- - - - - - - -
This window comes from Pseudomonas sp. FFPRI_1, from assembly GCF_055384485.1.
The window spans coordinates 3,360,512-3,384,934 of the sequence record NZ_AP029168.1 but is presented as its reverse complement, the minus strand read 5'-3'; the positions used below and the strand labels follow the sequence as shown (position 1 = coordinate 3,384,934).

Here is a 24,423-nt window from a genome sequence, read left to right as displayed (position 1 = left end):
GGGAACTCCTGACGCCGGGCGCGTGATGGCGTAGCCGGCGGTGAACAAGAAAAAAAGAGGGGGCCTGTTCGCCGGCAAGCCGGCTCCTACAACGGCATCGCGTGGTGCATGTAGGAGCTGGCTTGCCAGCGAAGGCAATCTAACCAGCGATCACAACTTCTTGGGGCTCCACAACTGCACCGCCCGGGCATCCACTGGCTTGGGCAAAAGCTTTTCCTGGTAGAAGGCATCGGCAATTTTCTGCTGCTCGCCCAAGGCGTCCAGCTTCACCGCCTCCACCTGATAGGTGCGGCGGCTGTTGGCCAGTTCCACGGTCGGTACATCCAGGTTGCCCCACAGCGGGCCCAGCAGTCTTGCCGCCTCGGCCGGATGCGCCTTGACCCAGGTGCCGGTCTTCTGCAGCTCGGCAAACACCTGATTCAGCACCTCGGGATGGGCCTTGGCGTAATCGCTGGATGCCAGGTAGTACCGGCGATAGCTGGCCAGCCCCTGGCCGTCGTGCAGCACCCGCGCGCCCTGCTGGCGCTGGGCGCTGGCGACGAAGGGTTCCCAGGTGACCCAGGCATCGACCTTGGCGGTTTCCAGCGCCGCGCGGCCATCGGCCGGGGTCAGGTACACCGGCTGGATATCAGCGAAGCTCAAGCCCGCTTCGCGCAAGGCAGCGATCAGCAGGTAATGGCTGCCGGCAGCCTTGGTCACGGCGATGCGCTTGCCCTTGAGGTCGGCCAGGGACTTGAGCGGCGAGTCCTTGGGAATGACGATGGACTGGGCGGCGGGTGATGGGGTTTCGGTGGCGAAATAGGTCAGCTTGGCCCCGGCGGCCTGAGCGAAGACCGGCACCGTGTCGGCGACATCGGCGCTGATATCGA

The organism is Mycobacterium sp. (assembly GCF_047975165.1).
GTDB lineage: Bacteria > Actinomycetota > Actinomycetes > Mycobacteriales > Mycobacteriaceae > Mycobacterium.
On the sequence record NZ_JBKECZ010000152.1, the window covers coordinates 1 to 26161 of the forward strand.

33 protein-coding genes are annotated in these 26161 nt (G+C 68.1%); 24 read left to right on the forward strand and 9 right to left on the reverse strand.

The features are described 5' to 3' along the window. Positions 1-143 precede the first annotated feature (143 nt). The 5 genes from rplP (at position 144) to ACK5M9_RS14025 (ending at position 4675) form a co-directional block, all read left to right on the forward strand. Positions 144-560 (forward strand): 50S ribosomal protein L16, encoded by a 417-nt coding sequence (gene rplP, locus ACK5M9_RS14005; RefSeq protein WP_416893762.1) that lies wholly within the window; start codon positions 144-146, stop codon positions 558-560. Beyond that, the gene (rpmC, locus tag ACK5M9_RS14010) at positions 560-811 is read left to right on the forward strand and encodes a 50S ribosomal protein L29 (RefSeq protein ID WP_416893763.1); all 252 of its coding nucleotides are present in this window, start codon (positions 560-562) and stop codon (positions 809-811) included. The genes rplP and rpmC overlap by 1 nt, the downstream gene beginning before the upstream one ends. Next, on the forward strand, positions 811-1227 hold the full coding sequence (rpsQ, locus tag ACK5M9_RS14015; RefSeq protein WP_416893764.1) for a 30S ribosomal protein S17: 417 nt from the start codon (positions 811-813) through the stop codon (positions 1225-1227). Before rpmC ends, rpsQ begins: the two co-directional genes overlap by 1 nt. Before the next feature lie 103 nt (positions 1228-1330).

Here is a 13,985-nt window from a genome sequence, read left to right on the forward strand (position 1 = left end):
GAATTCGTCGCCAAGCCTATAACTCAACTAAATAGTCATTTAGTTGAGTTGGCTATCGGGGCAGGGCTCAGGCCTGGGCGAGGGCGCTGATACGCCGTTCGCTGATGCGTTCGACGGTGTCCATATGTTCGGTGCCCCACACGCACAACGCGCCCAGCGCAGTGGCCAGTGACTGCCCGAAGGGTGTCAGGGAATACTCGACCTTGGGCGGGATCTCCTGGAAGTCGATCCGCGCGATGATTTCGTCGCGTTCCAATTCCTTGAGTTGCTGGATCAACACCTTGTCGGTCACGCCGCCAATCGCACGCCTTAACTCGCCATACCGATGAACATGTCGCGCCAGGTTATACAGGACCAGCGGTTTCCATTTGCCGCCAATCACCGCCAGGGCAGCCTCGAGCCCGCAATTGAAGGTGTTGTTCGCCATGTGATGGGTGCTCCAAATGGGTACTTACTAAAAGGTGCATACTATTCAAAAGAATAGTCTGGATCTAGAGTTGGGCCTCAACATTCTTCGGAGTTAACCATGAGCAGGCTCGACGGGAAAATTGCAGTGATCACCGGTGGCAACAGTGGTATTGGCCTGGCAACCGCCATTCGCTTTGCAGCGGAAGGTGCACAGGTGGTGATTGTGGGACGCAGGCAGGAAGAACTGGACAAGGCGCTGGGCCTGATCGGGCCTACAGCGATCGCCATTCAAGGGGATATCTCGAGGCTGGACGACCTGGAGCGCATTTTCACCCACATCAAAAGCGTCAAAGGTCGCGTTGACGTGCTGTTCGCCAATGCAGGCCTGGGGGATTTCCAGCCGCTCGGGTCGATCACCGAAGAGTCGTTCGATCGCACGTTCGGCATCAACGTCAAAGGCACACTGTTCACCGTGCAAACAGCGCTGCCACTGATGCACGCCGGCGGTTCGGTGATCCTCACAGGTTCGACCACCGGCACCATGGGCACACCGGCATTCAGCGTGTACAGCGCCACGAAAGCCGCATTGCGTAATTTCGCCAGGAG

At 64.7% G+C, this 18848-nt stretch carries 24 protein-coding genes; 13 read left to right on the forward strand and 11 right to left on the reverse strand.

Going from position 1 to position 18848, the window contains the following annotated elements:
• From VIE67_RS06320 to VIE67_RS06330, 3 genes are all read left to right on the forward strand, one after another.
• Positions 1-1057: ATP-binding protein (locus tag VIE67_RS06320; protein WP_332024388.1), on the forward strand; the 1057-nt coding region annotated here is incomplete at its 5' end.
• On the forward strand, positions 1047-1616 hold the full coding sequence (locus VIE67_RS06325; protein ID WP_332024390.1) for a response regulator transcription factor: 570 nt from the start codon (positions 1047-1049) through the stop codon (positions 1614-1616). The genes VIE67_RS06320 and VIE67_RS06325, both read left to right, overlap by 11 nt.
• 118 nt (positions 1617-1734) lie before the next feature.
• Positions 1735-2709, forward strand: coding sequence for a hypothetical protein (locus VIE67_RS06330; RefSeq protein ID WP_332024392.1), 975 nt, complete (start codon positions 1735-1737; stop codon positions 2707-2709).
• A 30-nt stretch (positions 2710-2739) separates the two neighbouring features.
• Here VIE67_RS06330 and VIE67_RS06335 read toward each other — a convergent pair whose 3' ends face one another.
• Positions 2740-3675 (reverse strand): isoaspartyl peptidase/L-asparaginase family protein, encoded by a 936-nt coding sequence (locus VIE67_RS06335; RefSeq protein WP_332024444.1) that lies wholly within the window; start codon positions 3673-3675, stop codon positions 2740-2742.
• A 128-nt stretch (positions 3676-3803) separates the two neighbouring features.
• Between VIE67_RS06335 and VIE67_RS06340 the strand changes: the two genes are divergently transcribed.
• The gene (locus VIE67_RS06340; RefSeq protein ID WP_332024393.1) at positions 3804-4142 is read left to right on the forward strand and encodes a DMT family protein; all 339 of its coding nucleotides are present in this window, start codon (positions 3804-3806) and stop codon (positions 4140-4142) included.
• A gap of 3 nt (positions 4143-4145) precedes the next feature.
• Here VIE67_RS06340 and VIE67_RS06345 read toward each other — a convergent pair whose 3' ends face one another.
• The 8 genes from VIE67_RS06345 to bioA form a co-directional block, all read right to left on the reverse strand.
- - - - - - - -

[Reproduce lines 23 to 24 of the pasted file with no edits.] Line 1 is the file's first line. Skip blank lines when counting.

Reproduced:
• Between VIE67_RS06335 and VIE67_RS06340 the strand changes: the two genes are divergently transcribed.
• The gene (locus VIE67_RS06340; RefSeq protein ID WP_332024393.1) at positions 3804-4142 is read left to right on the forward strand and encodes a DMT family protein; all 339 of its coding nucleotides are present in this window, start codon (positions 3804-3806) and stop codon (positions 4140-4142) included.